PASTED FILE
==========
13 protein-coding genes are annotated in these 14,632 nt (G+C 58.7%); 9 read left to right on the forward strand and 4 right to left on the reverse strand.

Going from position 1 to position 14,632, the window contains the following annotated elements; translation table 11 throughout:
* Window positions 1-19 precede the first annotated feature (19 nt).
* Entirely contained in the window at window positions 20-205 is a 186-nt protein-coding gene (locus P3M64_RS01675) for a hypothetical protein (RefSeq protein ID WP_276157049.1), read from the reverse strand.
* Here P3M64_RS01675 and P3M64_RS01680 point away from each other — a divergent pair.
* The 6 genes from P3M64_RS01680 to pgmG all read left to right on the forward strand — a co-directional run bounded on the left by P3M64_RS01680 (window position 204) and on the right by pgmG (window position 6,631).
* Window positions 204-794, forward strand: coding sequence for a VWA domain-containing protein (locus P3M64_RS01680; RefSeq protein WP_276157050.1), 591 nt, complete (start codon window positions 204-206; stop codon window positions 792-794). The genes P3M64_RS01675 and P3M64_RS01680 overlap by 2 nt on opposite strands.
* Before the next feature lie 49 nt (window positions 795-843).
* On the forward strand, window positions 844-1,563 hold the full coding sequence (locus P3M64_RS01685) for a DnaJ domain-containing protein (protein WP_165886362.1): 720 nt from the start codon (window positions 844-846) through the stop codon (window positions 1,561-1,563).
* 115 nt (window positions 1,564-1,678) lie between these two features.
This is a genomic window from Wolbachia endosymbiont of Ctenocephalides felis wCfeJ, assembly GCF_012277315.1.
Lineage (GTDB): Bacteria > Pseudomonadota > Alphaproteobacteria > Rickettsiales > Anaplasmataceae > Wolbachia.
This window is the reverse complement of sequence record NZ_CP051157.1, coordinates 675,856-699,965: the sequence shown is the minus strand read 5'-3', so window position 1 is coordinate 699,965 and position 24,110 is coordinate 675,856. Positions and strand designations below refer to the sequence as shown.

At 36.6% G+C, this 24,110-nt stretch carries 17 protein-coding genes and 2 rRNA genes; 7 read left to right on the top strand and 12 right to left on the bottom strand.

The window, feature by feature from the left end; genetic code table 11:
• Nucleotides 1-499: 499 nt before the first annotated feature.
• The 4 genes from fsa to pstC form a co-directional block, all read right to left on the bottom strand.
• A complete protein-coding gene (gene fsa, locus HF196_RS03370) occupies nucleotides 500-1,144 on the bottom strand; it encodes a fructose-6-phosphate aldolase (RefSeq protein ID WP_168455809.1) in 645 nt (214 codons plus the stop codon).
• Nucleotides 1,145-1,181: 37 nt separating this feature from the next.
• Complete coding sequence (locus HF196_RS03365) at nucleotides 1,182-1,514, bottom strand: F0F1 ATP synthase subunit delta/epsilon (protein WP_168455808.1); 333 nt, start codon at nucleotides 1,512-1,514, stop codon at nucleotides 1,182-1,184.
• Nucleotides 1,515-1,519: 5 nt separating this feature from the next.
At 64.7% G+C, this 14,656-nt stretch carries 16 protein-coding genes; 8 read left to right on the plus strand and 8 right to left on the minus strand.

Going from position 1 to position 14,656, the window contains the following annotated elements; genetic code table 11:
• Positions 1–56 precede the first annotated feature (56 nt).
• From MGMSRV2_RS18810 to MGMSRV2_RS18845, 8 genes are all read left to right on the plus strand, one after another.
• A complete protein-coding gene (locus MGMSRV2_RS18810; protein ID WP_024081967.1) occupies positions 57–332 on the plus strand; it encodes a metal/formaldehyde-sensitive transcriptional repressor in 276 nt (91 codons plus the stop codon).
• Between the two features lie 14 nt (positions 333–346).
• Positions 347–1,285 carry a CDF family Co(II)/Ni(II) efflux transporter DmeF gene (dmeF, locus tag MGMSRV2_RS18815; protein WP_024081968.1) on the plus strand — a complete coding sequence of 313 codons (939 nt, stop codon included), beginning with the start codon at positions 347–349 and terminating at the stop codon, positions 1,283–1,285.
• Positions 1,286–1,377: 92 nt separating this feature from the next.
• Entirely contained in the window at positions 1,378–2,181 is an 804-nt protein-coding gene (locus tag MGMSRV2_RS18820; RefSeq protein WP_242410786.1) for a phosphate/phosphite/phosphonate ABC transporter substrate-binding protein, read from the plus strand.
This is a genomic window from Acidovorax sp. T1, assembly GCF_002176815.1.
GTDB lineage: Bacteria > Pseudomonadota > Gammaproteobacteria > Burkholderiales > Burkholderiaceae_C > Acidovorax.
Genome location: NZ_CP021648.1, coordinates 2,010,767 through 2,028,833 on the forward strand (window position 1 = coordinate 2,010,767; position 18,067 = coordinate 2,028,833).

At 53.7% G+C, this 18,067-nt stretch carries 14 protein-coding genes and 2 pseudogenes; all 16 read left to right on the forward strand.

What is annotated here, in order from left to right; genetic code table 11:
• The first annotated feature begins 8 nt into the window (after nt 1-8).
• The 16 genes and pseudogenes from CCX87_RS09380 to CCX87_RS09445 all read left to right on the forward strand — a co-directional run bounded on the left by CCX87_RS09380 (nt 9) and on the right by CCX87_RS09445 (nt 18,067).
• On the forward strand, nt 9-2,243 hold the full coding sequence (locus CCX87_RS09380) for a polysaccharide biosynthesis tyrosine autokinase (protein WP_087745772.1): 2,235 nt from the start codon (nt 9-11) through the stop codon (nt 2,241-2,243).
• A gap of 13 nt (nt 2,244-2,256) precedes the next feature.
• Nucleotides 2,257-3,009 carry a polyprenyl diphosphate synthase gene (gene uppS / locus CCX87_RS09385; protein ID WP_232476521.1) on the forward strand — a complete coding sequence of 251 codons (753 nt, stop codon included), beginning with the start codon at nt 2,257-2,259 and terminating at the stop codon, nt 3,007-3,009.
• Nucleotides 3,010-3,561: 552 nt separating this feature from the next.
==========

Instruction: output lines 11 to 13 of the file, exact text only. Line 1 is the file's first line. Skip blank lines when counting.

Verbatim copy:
This is a genomic window from Wolbachia endosymbiont of Ctenocephalides felis wCfeJ, assembly GCF_012277315.1.
Lineage (GTDB): Bacteria > Pseudomonadota > Alphaproteobacteria > Rickettsiales > Anaplasmataceae > Wolbachia.
This window is the reverse complement of sequence record NZ_CP051157.1, coordinates 675,856-699,965: the sequence shown is the minus strand read 5'-3', so window position 1 is coordinate 699,965 and position 24,110 is coordinate 675,856. Positions and strand designations below refer to the sequence as shown.